The film of Daniele De Rossi's career as a footballer is over. You can hang around and hope for a post-credits scene in the MLS, in China, or wherever, but we all know that once his Roma shirt comes off after the game against Parma, it will be time for us to stand and leave the cinema.
Many feel outraged because there was no happy ending: the man wanted a renewal, and the club failed to honour his wishes, discarding him with not a trace of the respect his 18 years of service deserved. There is no way to sugar-coat that, and in the grand scheme of things the truth is even more bitter, as one of Italy's greatest midfielders walks down the sunset boulevard without having won a single Scudetto or Champions League.
This is certainly not the curtain call we expected. In the early 2000s, back when he began to turn heads, De Rossi promised truly great things. He was the scion and heir of a golden age for the Italian midfield, one lorded over by the phenomenal pair of Andrea Pirlo and Gennaro Gattuso, playing as a combo for Milan.
Those two embodied respectively the chisel and the hammer of the midfielder's craft, and it seemed natural to take them as two mutually exclusive archetypes: upcoming centrocampisti could try and emulate Pirlo, orchestrating play and shooting from outside the box, or they could try and do what Gattuso did, shielding the defence and dispossessing wingers.
De Rossi was both chisel and hammer, and at the time, this made him truly unique. He carried in his blood both the old world and the new, having the short, stout body of bygone Italian players while assuming the multitasking, variable roles of today's new champions.
It's no wonder that, aged only 21, he was already the darling of Italy CT Marcello Lippi. The blond wolf-pup had seemingly inexhaustible stamina, was excellent at tackling and intercepting, supportive in the offence, and even dangerous in the box: his Azzurri debut against Norway saw him bagging a positively rapacious first-touch goal.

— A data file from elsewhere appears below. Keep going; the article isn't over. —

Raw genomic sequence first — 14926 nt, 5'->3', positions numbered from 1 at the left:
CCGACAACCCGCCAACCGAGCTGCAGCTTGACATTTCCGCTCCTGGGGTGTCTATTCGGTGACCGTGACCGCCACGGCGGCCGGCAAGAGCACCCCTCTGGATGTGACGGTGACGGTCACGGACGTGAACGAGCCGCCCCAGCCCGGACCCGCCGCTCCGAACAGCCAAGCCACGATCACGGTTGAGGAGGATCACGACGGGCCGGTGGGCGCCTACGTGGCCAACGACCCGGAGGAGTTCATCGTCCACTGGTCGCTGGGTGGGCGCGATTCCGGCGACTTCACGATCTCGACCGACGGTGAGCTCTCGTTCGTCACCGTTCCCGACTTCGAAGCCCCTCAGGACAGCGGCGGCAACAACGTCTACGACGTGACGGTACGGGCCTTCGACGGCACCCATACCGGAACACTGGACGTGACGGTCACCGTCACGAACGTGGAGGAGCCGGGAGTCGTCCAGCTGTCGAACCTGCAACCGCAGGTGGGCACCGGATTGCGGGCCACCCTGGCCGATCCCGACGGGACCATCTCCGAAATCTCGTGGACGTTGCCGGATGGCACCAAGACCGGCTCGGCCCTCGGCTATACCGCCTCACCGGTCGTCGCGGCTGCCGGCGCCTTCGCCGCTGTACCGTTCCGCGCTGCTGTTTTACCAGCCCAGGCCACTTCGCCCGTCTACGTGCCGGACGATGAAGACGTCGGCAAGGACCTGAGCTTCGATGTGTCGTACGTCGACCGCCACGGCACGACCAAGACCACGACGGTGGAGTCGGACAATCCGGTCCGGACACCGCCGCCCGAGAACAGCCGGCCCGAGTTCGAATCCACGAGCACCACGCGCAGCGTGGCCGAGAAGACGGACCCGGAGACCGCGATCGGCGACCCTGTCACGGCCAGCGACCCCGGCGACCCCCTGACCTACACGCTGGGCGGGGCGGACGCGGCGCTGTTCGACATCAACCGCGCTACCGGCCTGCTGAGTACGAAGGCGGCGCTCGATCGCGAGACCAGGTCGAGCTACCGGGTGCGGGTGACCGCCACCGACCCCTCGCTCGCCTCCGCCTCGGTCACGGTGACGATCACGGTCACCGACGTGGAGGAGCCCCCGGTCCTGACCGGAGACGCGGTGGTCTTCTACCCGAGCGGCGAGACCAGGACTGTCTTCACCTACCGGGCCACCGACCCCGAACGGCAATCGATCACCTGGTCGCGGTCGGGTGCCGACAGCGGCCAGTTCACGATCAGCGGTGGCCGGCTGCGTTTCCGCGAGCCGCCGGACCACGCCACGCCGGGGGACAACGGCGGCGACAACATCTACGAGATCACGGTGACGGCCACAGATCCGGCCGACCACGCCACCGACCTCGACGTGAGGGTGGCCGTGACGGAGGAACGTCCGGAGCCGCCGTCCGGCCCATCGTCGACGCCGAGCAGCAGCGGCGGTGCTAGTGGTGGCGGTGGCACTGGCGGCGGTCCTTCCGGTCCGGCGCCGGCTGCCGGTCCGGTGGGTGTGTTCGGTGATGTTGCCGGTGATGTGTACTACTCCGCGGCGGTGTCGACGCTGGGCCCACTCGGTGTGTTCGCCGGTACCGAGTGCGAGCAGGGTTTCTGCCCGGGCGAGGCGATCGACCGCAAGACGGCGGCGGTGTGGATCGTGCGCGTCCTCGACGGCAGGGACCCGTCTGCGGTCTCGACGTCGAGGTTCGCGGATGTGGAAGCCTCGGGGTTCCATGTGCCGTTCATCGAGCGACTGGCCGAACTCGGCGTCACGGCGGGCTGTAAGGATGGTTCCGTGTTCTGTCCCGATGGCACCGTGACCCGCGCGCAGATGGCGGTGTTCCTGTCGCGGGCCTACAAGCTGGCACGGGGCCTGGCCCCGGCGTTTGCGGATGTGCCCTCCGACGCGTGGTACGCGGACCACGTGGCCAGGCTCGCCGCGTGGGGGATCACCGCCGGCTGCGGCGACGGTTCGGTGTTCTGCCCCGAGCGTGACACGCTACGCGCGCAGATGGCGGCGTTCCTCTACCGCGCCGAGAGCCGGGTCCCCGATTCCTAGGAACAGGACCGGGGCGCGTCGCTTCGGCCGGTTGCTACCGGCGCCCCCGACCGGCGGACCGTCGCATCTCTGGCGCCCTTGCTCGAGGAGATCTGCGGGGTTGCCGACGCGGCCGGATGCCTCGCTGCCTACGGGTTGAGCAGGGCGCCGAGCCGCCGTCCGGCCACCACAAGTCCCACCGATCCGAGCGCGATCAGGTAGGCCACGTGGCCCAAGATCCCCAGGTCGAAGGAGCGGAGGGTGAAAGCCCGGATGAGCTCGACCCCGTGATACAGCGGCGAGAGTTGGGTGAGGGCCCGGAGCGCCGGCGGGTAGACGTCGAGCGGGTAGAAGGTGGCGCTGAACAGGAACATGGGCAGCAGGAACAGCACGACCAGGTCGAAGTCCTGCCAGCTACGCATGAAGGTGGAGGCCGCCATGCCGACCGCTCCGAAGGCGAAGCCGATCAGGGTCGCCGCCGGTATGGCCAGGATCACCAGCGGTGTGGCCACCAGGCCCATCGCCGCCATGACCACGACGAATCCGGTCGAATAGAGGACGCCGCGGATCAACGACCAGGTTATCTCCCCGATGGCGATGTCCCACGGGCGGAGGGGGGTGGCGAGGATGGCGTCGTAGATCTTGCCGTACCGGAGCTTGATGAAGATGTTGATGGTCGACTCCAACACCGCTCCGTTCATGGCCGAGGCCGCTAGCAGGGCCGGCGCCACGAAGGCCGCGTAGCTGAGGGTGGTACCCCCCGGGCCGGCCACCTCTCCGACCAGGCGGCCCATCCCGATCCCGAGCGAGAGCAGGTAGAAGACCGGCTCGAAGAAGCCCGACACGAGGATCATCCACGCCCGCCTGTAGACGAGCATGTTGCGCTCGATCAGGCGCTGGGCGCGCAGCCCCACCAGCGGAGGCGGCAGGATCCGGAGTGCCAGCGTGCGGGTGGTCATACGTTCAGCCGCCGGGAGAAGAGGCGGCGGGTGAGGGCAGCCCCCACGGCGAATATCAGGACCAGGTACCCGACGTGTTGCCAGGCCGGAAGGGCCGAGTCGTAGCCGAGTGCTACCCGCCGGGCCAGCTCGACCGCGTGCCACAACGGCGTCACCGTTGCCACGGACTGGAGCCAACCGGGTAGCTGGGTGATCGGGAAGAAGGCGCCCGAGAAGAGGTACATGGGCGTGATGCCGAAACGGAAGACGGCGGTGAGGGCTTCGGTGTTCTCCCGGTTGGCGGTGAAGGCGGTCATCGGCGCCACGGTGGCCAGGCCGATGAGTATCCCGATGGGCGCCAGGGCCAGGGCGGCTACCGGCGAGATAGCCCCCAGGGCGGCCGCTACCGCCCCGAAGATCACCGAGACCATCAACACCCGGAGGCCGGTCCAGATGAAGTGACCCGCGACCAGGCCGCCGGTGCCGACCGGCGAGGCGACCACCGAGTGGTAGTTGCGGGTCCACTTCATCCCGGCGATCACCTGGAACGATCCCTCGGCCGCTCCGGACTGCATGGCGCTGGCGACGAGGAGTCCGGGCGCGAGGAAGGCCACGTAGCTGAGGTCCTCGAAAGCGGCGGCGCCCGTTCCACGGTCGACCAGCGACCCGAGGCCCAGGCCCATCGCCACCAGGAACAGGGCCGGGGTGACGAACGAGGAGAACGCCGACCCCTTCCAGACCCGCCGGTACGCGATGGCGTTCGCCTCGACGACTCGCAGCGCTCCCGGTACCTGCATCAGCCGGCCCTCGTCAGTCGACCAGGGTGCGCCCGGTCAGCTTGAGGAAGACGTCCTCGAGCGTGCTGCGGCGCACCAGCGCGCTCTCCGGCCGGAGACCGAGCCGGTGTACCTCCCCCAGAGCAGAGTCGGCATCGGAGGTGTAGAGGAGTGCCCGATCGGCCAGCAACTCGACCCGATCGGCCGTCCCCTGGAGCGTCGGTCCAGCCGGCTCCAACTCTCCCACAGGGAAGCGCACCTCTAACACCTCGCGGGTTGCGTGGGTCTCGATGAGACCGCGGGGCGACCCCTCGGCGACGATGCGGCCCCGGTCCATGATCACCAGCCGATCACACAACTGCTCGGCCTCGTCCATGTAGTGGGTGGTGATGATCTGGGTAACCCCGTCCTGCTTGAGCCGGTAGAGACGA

Being so sanguine and energetic, De Rossi naturally peaked early. While he remained one of Serie A's best midfielders for pretty much the duration of his career, he reached his undeniable, scintillating prime roughly from 2006 to 2009, the years when an unknown Tuscan called Luciano Spalletti established him as the anchor in a revolutionary 4-2-3-1.
Because he played alongside a more traditional 'regista' (usually David Pizarro, sometimes Alberto Aquilani), DDR was quickly framed by pundits as a 'mediano', or a defensive midfielder. In reality, at that point in his career Roma's #16 was a force of nature that escaped traditional classifications and which had no equal in Europe except perhaps for Chelsea's Michael Essien.
Depending on the situation, Danielino could undergo a metamorphosis and become almost anything: workhorse, hyena, hound, hawk, shark, mule – you name it. He boasted a particularly effective long-range shot, a somewhat craftless weapon that was all rude power and ballistics, but dangerous enough to scorch Juve's own Gianluigi Buffon in 2009.